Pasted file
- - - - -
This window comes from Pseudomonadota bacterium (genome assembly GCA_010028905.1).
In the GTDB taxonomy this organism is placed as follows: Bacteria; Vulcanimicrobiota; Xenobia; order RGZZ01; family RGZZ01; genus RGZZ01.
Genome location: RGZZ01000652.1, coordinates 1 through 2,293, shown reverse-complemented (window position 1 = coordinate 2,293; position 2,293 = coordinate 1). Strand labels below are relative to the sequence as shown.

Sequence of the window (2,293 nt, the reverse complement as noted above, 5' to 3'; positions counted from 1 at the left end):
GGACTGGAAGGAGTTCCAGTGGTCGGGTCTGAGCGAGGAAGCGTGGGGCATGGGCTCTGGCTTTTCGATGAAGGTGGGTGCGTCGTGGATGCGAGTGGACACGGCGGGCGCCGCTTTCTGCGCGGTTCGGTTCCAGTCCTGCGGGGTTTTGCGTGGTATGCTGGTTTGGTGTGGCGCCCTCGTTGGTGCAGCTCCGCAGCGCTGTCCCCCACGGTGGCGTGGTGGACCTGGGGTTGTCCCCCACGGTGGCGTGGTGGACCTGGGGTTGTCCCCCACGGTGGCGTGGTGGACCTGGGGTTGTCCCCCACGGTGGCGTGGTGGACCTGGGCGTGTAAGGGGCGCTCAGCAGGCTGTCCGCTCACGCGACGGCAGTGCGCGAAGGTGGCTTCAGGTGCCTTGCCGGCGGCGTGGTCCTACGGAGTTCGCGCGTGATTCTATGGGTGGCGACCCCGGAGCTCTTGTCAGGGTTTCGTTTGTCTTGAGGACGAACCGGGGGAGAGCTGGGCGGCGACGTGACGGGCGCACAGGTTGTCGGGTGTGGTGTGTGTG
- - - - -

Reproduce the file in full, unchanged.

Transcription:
This window comes from Pseudomonadota bacterium (genome assembly GCA_010028905.1).
In the GTDB taxonomy this organism is placed as follows: Bacteria; Vulcanimicrobiota; Xenobia; order RGZZ01; family RGZZ01; genus RGZZ01.
Genome location: RGZZ01000652.1, coordinates 1 through 2,293, shown reverse-complemented (window position 1 = coordinate 2,293; position 2,293 = coordinate 1). Strand labels below are relative to the sequence as shown.

Sequence of the window (2,293 nt, the reverse complement as noted above, 5' to 3'; positions counted from 1 at the left end):
GGACTGGAAGGAGTTCCAGTGGTCGGGTCTGAGCGAGGAAGCGTGGGGCATGGGCTCTGGCTTTTCGATGAAGGTGGGTGCGTCGTGGATGCGAGTGGACACGGCGGGCGCCGCTTTCTGCGCGGTTCGGTTCCAGTCCTGCGGGGTTTTGCGTGGTATGCTGGTTTGGTGTGGCGCCCTCGTTGGTGCAGCTCCGCAGCGCTGTCCCCCACGGTGGCGTGGTGGACCTGGGGTTGTCCCCCACGGTGGCGTGGTGGACCTGGGGTTGTCCCCCACGGTGGCGTGGTGGACCTGGGGTTGTCCCCCACGGTGGCGTGGTGGACCTGGGCGTGTAAGGGGCGCTCAGCAGGCTGTCCGCTCACGCGACGGCAGTGCGCGAAGGTGGCTTCAGGTGCCTTGCCGGCGGCGTGGTCCTACGGAGTTCGCGCGTGATTCTATGGGTGGCGACCCCGGAGCTCTTGTCAGGGTTTCGTTTGTCTTGAGGACGAACCGGGGGAGAGCTGGGCGGCGACGTGACGGGCGCACAGGTTGTCGGGTGTGGTGTGTGTG